Armor made from steel plates that covered almost the entire body was developed around the late fourteenth century in Northern Italy, and spread north of the Alps soon after. Most early examples were plain, but by the middle of the fifteenth century armorers began to emboss surfaces with ridges and grooves and add gilt copper-alloy applications, transferring current tastes in civilian fashion to create sumptuous garments of steel. The turn of the sixteenth century saw the first elements of armor embellished with etching, a technique that dominated the decor until the end of armor as an art form, in the middle of the seventeenth century.
The Development of Etching
The technique of etching allows the artist to transfer the lively and immediate nature of a drawing directly onto steel. Whether it is a metal printing plate or an element of armor, the procedure is almost exactly the same: the metal surface was covered with a coat of acid-resistant paint into which the design was "drawn" by scraping away parts of the coating (usually the background, outlines, and shading). When a mild acid was applied to the exposed areas of metal, the motif (standing out from the etched background) was permanently transferred to the steel. In order to emphasize the contrast between design and surrounding surface after the coating had been removed, etched areas—or parts thereof—were often darkened or gilt. Printed etchings and etched armor are therefore close relatives, separated only through the strict classification of modern art history, which divides them among departments of prints, arms and armor, and decorative arts.
As early as the High Middle Ages, blade smiths employed etching to apply short inscriptions to their works. Some Northern Italian swords from the second half of the fifteenth century feature a much more complex etched decoration. In the early years of armor etching, around 1500, only minor details were etched into armor—a few undulating tendrils or a brief inscription. The field armor of Philipp the Handsome (1478–1506) in Vienna, for example—made by Lorenz Helmschmid (Augsburg, about 1445–1516)—shows only the Order of the Golden Fleece hanging from the neck. Within a few years, the technique became an integral part of armor decoration in Germany, and it soon covered a great part of the steel surface, often gilded and combined with embossing and bluing.
While individual motifs found among etched decorations are usually very small in scale—comparable to late medieval book illumination and printed graphics—they are incredibly rich in both subject matter and detail. A close look at many pieces of armor offers an entire world of heroic action, stories of courtly love, and scenes of hunting and fighting: Saint George killing the dragon, Hercules defeating Antaeus, hunters chasing the unicorn, and real and mythical beasts inhabiting the foliage. Armor of the Late Middle Ages and the Renaissance was not just meant for war, but was also a symbol of power and strength, and richly decorated armors were commissioned to mark important political occasions like coronations, weddings, military campaigns, or triumphal entries.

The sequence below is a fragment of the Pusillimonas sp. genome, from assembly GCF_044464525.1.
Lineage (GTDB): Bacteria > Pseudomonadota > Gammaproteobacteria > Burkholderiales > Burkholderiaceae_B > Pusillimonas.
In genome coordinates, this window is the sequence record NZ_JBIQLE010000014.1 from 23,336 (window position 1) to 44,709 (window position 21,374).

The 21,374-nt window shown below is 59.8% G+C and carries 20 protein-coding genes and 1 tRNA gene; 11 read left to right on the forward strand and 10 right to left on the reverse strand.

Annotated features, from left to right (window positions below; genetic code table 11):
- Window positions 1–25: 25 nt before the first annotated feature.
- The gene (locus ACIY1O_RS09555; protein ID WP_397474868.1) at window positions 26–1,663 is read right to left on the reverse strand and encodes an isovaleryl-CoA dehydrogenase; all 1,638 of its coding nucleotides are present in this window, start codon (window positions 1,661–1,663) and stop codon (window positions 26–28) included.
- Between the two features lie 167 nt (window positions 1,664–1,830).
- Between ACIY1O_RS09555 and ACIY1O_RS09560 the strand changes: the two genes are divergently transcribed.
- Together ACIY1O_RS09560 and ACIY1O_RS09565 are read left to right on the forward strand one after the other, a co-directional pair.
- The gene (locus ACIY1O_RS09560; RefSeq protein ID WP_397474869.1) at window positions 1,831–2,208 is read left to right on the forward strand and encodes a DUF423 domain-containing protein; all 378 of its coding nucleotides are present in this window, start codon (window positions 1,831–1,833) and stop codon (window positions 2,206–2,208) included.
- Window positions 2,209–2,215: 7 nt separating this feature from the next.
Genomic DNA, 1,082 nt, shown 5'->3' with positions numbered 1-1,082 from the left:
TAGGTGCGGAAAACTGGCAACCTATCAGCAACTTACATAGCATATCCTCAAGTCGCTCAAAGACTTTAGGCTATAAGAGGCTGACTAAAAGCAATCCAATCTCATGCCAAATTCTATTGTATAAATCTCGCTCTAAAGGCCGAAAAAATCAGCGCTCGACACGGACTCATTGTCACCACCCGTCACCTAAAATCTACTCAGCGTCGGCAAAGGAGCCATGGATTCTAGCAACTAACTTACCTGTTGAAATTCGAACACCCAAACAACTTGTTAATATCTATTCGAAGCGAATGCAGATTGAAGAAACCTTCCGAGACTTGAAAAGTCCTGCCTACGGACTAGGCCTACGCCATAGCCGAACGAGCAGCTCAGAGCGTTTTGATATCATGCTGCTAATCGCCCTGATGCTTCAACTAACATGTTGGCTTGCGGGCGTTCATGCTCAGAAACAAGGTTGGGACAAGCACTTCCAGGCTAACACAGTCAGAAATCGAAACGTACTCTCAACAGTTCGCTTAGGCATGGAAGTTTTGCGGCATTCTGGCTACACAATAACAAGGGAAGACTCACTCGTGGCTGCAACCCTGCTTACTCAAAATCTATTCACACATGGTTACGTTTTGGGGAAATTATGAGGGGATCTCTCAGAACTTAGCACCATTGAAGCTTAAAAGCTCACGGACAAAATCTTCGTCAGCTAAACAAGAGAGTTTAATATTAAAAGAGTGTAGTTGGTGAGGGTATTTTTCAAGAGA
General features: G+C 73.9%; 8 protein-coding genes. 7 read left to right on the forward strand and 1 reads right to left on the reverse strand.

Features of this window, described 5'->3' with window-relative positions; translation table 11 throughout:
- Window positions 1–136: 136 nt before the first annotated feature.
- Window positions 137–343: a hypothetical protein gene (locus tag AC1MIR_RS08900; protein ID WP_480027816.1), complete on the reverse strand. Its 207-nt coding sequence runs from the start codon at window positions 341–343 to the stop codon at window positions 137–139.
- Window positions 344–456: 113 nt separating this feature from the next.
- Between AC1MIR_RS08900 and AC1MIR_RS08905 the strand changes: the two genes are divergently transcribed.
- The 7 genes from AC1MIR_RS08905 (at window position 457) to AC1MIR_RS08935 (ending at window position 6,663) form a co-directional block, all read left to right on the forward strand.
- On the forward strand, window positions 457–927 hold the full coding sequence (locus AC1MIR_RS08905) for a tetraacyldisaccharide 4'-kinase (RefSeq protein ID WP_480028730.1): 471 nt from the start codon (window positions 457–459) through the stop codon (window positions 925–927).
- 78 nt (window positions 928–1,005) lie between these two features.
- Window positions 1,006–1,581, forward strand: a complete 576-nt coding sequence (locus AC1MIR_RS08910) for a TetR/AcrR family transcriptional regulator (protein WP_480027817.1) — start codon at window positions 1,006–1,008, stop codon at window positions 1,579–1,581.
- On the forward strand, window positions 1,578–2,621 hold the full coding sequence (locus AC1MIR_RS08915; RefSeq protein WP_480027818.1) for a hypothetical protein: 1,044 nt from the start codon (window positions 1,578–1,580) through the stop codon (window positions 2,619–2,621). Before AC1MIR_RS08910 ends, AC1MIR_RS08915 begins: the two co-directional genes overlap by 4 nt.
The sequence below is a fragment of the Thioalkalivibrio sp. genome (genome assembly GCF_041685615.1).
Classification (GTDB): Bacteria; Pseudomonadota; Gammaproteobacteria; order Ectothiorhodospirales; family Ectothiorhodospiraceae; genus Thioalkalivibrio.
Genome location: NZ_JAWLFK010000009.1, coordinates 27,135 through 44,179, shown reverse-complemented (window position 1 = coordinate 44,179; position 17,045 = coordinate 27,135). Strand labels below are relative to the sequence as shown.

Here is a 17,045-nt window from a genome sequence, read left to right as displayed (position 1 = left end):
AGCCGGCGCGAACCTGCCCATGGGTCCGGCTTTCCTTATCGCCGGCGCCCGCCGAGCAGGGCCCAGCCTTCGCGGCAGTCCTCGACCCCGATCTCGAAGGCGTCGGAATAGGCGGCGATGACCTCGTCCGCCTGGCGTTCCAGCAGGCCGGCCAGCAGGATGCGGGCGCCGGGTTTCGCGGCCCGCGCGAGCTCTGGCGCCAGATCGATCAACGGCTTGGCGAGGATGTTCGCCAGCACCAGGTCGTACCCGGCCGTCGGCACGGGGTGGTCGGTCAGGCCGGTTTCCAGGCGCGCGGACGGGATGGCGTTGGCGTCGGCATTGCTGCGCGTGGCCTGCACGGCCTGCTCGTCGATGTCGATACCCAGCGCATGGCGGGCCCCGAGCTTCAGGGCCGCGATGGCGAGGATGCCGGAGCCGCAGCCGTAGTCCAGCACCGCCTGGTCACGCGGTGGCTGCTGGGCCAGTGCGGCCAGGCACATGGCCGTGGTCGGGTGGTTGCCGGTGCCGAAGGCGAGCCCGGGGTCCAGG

A few rare examples of etched armor from the earliest years of the German Renaissance, shortly after 1500, are preserved in European and American museums, most of which feature decoration that is stylistically and iconographical diverse. The armor of Eitel Friedrich II, Count of Zollern (1452–1512) in Vienna, made in Augsburg about 1505/10, is decorated with a difficult etching technique known as Goldschmelz. In this process, the motif itself (not its background) is etched into the metal surface. These areas are then mechanically roughened, a copper-alloy base is applied, and the latter is subsequently fire-gilt. The effect on Eitel Friedrich's armor is spectacular, as the decoration consists of bands containing an almost incalculable variety of flowers and foliage interspersed with hunters, knights, and lansquenets. Among those brave and heroic figures is a scene that requires a few words of explanation: a peasant pushing a woman seated in a wheelbarrow—presumably his wife—who is cracking a whip over his head (see image above). This may seem surprising or even inappropriate for armor, but it actually fits into a specific genre of medieval scenes meant to instruct kings and lesser rulers on certain aspects of government and behavior. While positive models of virtue were crucial, so too were cautionary examples of wrongdoing. As Vincent of Beauvais wrote in De eruditione filiorum regalium (1247/49), "no evil can be avoided if you are not aware of it." And so depictions of the topsy-turvy world in which women have power over men were quite popular in the Northern countries during the Late Middle Ages. Prints, ivory caskets, and paintings depict the subject, but perhaps nowhere is the contrast of masculine virtue and weakness as pointed as on armor.
Armor and Fashion